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1968: The Year That Will Not Go Away

Few days remain in 2018 to celebrate and recall all the events on the 50th anniversary of 1968. Comparisons with the “gilets jaunes” in France have evoked some of the memories, but for those who lived through 1968 as students there are events permanently etched in our psyches that will not go away. For Millennials and the X Generation, 1968 is pre-history, ancient dinosaur time. For those who experienced 1968, it was a year of rupture and transformation.

A brief review of the major events: The Tet offensive began on January 31, leading to the first breach of the U.S. Embassy in Saigon by the Viet Cong. The February photo of the chief of the national police shooting a suspected Viet Cong officer on a Saigon street or the 1972 photo of the young girl screaming in pain from napalm consolidated in images all that was wrong with the U.S. presence in Vietnam.

The March New Hampshire primary was a turning point. Senator Eugene McCarthy came within 200 votes of defeating the sitting President Lyndon Johnson in the Clean for Gene campaign, initiating a political drive to oust the initiator of the Great Society but also the expander on the Vietnam conflict. Four days later, Senator Robert Kennedy announced his candidacy. For many, the choice between the philosopher/poet/politician McCarthy and the tough, politically opportunistic senator from New York was contentious.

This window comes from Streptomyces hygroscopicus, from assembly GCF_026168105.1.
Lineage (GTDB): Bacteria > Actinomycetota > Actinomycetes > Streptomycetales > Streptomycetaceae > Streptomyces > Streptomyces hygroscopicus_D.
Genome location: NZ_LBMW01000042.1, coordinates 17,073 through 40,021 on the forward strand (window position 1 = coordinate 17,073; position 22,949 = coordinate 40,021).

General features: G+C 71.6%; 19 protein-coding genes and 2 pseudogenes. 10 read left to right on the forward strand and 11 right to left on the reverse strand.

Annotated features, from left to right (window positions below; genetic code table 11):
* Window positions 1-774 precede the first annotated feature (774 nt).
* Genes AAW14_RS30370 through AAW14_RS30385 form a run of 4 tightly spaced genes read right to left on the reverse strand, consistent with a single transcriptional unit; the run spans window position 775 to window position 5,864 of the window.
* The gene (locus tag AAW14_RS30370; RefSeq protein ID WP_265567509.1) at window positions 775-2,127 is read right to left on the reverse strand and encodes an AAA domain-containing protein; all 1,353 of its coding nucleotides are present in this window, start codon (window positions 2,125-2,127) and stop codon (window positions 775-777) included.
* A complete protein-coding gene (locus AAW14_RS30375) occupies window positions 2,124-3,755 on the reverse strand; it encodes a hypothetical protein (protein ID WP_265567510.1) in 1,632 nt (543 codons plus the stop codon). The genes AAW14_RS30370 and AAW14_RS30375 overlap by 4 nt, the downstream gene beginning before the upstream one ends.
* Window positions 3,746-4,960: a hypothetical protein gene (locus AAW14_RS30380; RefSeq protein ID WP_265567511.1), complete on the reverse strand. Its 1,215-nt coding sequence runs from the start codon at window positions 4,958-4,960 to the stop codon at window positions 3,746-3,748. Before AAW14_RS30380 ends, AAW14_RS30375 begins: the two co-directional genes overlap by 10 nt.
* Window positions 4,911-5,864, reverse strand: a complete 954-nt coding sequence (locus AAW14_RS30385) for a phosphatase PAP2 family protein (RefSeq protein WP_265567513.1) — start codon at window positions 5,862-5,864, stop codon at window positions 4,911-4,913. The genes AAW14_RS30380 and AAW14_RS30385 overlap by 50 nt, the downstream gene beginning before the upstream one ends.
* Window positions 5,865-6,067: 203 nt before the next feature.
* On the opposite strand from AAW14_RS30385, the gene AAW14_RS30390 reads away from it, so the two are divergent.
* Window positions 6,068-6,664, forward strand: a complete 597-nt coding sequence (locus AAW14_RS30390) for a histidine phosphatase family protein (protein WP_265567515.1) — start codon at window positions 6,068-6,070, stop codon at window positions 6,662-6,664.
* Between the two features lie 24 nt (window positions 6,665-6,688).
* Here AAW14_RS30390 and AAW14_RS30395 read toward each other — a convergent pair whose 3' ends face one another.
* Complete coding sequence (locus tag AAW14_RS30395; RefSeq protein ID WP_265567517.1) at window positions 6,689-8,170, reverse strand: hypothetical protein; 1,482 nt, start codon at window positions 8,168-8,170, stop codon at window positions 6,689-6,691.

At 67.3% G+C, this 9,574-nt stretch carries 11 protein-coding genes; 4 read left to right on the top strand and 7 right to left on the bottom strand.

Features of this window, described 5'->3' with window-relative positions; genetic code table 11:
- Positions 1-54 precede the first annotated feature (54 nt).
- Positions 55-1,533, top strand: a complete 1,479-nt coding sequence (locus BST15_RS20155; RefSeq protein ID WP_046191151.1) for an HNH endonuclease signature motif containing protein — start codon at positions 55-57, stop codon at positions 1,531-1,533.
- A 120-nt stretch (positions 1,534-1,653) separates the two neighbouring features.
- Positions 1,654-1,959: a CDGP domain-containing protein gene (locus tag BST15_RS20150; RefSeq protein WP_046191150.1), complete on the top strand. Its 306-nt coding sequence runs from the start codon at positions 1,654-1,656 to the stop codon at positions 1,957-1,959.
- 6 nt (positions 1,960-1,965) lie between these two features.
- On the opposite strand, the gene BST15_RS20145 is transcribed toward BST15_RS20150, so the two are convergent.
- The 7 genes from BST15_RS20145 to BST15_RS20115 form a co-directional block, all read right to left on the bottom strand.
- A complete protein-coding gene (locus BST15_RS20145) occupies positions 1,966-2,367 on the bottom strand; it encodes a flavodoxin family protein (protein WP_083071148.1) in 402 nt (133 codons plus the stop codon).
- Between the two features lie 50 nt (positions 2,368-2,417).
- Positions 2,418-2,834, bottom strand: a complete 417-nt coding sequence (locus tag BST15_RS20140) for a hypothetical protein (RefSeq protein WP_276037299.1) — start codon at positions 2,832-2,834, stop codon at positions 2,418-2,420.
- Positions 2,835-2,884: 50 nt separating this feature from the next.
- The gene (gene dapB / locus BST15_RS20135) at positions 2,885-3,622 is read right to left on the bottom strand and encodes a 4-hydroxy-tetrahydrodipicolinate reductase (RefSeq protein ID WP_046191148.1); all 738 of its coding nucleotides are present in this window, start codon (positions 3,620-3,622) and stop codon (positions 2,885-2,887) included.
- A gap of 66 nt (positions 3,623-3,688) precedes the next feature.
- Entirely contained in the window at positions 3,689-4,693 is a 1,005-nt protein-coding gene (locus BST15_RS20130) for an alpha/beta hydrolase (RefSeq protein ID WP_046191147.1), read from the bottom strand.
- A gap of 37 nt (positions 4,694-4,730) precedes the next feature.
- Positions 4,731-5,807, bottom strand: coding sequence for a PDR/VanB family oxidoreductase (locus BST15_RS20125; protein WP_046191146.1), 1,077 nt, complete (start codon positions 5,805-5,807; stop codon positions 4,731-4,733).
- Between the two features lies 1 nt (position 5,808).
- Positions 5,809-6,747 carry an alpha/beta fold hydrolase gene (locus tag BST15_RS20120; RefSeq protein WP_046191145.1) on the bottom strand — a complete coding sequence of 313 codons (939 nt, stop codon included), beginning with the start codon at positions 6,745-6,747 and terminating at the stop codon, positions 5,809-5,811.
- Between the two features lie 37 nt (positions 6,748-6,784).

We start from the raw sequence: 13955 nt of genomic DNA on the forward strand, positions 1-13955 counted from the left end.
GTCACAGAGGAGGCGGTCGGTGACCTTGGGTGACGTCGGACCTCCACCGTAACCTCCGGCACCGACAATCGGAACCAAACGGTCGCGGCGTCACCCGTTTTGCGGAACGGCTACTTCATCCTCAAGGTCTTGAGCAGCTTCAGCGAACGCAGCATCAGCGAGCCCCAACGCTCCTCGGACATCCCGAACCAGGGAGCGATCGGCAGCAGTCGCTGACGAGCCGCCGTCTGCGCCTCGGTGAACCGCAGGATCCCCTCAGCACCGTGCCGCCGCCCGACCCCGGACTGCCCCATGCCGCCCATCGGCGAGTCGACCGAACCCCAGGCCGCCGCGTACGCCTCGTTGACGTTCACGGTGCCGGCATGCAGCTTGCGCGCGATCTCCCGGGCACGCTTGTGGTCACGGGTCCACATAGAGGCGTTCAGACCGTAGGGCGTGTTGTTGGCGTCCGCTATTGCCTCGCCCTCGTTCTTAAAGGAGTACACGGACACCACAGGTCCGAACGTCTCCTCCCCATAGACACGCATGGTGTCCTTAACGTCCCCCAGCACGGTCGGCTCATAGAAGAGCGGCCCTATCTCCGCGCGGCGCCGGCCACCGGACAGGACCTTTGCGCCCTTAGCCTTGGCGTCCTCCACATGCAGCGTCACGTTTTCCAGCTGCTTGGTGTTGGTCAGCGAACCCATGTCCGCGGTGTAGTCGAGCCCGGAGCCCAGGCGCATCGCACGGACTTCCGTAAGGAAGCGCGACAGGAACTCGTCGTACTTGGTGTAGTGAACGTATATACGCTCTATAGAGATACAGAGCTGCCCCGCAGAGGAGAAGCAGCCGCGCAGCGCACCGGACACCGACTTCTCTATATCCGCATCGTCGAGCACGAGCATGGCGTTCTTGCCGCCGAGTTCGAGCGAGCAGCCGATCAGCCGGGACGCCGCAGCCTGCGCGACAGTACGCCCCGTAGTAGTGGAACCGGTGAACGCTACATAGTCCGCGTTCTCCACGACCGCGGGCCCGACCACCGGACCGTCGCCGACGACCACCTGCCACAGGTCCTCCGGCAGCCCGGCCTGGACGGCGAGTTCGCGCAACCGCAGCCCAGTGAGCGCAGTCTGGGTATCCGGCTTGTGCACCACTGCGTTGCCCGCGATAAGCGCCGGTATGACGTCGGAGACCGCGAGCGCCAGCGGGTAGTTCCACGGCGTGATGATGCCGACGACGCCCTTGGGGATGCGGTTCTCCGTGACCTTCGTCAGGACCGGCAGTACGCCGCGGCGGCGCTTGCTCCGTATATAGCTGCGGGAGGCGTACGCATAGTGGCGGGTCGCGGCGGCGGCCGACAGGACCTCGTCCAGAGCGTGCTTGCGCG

Reverend Martin Luther King Jr. was shot in early April in Memphis, highlighting the worst elements of America’s domestic realities. Institutional racism against African-Americans continued 100 years after the end of the Civil War. Robert Kennedy’s speech on the back of a flatbed truck in Indianapolis reinforced his position as someone who could speak to the weaknesses of the American Dream and potentially heal a divided country.

The April uprisings at Columbia University over public access to the gym in Harlem continued the ongoing student riots at Berkeley over free speech and names like Mark Rudd, Mario Savio and Tom Hayden of Students for a Democratic Society (SDS) became part of the lore of student activism.

The assassination of Robert Kennedy in early June traumatized a generation that had never fully recovered from his brother’s death in Dallas in November 1963 or Dr. King’s murder in Memphis two months earlier. The riots in Chicago during the August Democratic National Convention further demonstrated a polarized country; the intransigence of Mayor Richard Daley and the trial of the Chicago Seven in 1969 epitomized the two extremes.

The Olympic Games in Mexico City in October were disrupted by Tommie Smith and John Carlos holding up their fists in black gloves in a Black Power salute during the Star Spangled Banner at their medal ceremony. Their immediate banishment from the Games confirmed a racially divided society and presaged current NFL players kneeling during the national anthem.

Any comprehensive review of 1968 should mention the implications of Richard Nixon’s November presidential victory and what it meant for the future of the United States as well as the Prague Spring and the signing of the Treaty on the Non-Proliferation of Nuclear Weapons.